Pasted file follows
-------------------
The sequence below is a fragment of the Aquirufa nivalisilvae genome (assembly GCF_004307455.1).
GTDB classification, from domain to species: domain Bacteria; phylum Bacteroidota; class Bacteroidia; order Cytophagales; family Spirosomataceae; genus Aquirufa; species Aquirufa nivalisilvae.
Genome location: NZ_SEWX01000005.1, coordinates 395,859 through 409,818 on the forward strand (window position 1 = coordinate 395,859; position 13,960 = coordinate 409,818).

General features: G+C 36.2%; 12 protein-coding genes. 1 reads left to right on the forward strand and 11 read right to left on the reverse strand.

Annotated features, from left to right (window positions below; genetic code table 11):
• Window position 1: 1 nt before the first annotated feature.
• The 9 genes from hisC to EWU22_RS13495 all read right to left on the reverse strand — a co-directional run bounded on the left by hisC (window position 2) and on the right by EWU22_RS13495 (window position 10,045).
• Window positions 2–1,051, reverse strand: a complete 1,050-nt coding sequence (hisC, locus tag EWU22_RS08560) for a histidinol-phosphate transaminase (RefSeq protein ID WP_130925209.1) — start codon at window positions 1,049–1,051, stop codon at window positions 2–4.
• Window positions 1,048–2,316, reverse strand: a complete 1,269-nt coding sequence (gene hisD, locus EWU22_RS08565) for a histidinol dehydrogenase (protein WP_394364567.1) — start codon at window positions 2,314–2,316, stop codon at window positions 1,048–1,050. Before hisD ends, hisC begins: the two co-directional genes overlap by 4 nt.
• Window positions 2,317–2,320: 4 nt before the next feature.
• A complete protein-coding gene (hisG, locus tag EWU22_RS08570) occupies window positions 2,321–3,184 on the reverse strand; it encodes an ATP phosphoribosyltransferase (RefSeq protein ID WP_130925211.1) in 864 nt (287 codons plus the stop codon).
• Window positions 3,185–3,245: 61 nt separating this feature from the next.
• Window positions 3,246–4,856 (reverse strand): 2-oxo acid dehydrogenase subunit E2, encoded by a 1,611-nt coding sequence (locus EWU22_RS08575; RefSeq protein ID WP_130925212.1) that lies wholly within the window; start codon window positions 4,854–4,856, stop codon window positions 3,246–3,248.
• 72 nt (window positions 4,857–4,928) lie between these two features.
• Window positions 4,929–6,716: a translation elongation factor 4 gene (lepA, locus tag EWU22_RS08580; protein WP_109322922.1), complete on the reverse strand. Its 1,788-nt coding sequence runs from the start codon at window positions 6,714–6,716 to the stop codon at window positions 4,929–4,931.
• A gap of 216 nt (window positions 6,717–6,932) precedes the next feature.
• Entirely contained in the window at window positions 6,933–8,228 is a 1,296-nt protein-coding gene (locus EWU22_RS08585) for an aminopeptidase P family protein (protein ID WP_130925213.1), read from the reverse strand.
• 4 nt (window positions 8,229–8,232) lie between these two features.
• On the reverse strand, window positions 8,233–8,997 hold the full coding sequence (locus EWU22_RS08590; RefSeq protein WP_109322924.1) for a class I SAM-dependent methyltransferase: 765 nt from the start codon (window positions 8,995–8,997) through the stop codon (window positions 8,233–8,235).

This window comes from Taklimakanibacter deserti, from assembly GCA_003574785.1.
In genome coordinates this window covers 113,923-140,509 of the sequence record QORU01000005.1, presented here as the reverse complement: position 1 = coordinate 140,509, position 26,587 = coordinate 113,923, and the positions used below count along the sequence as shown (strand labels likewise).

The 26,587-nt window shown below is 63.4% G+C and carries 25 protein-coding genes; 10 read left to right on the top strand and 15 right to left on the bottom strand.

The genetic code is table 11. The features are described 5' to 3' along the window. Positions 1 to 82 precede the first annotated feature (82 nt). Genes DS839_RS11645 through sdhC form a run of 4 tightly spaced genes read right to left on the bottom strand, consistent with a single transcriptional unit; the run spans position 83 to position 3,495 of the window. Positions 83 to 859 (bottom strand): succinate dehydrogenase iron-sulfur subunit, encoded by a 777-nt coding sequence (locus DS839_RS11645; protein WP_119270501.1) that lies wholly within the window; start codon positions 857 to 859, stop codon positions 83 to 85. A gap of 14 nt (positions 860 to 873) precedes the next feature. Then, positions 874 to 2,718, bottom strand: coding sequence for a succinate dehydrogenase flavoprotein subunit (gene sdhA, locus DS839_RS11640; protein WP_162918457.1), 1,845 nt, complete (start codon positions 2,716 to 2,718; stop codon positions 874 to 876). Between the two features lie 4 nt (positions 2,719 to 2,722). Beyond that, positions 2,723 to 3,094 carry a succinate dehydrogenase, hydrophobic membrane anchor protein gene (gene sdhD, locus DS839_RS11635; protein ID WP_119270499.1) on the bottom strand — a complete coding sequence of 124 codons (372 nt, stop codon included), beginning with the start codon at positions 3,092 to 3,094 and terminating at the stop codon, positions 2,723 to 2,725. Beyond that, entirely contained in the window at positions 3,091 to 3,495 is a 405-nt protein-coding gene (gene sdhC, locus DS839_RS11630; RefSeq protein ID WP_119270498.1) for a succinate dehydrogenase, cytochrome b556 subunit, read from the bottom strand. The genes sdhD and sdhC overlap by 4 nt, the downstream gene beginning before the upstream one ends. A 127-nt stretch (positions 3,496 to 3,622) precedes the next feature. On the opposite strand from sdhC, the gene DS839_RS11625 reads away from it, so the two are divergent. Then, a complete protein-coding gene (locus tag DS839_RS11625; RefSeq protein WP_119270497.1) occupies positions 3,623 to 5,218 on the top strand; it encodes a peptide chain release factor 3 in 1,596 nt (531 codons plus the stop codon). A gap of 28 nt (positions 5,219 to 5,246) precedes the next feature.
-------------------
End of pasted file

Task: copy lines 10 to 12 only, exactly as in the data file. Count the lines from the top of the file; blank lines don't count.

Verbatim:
• Window positions 2,317–2,320: 4 nt before the next feature.
• A complete protein-coding gene (hisG, locus tag EWU22_RS08570) occupies window positions 2,321–3,184 on the reverse strand; it encodes an ATP phosphoribosyltransferase (RefSeq protein ID WP_130925211.1) in 864 nt (287 codons plus the stop codon).
• Window positions 3,185–3,245: 61 nt separating this feature from the next.